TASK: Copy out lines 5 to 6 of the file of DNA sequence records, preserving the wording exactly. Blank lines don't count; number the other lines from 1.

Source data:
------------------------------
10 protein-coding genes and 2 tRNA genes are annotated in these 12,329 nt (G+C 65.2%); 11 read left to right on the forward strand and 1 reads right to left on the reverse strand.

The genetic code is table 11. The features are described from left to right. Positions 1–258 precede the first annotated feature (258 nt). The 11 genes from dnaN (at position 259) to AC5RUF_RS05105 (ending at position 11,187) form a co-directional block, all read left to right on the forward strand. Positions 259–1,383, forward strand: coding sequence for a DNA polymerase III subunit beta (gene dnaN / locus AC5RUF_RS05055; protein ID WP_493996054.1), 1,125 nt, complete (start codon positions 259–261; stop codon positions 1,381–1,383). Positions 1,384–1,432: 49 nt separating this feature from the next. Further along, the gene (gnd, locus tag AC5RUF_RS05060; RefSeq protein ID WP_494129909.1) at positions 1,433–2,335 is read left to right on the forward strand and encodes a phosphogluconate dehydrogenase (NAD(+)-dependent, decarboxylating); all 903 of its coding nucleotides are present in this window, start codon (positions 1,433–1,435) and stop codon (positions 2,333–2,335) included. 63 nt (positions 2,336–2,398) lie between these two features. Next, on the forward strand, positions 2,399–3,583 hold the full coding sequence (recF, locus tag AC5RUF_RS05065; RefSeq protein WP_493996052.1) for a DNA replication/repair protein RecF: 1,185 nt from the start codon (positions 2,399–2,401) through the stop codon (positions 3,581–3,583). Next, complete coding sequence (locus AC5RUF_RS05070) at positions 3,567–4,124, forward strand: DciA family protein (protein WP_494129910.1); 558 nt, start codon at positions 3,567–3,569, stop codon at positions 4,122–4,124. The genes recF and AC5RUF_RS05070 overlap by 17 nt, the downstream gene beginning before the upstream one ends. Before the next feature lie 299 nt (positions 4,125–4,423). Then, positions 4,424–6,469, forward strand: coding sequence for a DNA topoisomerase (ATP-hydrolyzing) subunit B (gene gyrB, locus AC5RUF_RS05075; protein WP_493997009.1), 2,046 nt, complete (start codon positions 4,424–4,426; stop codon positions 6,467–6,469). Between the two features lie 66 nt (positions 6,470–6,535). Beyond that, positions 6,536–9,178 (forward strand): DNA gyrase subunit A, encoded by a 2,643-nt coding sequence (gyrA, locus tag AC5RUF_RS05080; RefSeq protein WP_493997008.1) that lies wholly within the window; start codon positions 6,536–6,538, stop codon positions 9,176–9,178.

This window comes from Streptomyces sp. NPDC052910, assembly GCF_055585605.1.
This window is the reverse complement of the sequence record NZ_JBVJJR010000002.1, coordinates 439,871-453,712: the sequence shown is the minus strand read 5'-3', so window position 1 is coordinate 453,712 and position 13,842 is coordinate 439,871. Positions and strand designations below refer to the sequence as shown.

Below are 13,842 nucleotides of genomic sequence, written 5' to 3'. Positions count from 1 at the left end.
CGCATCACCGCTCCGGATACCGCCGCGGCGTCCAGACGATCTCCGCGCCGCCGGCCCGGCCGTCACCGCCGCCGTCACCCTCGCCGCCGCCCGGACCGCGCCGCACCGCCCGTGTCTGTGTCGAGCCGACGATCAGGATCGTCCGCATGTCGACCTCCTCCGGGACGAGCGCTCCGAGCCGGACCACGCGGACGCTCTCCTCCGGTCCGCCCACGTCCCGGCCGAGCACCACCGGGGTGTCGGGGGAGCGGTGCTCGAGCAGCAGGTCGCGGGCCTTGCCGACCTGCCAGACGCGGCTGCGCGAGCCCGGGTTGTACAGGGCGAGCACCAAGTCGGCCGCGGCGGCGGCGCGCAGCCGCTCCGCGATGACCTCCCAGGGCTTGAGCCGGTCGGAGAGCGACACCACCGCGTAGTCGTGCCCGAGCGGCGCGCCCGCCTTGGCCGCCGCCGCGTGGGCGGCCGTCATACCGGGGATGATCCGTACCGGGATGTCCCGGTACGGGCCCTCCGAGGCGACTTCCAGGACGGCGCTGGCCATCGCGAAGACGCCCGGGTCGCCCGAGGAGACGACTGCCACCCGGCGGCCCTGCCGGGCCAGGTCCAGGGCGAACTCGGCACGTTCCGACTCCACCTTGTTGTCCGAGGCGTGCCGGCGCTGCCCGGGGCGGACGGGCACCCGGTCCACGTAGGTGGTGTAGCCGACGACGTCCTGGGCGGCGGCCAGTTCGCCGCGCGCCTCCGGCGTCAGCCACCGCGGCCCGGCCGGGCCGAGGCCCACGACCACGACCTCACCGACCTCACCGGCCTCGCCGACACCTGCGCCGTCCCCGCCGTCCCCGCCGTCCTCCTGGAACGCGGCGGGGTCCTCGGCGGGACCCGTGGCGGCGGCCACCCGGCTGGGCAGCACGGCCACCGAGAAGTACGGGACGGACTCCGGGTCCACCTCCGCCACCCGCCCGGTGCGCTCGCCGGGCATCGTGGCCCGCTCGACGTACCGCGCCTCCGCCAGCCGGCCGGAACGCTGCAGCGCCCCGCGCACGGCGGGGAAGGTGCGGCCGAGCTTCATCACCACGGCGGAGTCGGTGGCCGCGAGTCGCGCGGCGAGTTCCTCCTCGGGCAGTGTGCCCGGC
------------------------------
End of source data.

Below are 13,842 nucleotides of genomic sequence, written 5' to 3'. Positions count from 1 at the left end.
CGCATCACCGCTCCGGATACCGCCGCGGCGTCCAGACGATCTCCGCGCCGCCGGCCCGGCCGTCACCGCCGCCGTCACCCTCGCCGCCGCCCGGACCGCGCCGCACCGCCCGTGTCTGTGTCGAGCCGACGATCAGGATCGTCCGCATGTCGACCTCCTCCGGGACGAGCGCTCCGAGCCGGACCACGCGGACGCTCTCCTCCGGTCCGCCCACGTCCCGGCCGAGCACCACCGGGGTGTCGGGGGAGCGGTGCTCGAGCAGCAGGTCGCGGGCCTTGCCGACCTGCCAGACGCGGCTGCGCGAGCCCGGGTTGTACAGGGCGAGCACCAAGTCGGCCGCGGCGGCGGCGCGCAGCCGCTCCGCGATGACCTCCCAGGGCTTGAGCCGGTCGGAGAGCGACACCACCGCGTAGTCGTGCCCGAGCGGCGCGCCCGCCTTGGCCGCCGCCGCGTGGGCGGCCGTCATACCGGGGATGATCCGTACCGGGATGTCCCGGTACGGGCCCTCCGAGGCGACTTCCAGGACGGCGCTGGCCATCGCGAAGACGCCCGGGTCGCCCGAGGAGACGACTGCCACCCGGCGGCCCTGCCGGGCCAGGTCCAGGGCGAACTCGGCACGTTCCGACTCCACCTTGTTGTCCGAGGCGTGCCGGCGCTGCCCGGGGCGGACGGGCACCCGGTCCACGTAGGTGGTGTAGCCGACGACGTCCTGGGCGGCGGCCAGTTCGCCGCGCGCCTCCGGCGTCAGCCACCGCGGCCCGGCCGGGCCGAGGCCCACGACCACGACCTCACCGACCTCACCGGCCTCGCCGACACCTGCGCCGTCCCCGCCGTCCCCGCCGTCCTCCTGGAACGCGGCGGGGTCCTCGGCGGGACCCGTGGCGGCGGCCACCCGGCTGGGCAGCACGGCCACCGAGAAGTACGGGACGGACTCCGGGTCCACCTCCGCCACCCGCCCGGTGCGCTCGCCGGGCATCGTGGCCCGCTCGACGTACCGCGCCTCCGCCAGCCGGCCGGAACGCTGCAGCGCCCCGCGCACGGCGGGGAAGGTGCGGCCGAGCTTCATCACCACGGCGGAGTCGGTGGCCGCGAGTCGCGCGGCGAGTTCCTCCTCGGGCAGTGTGCCCGGC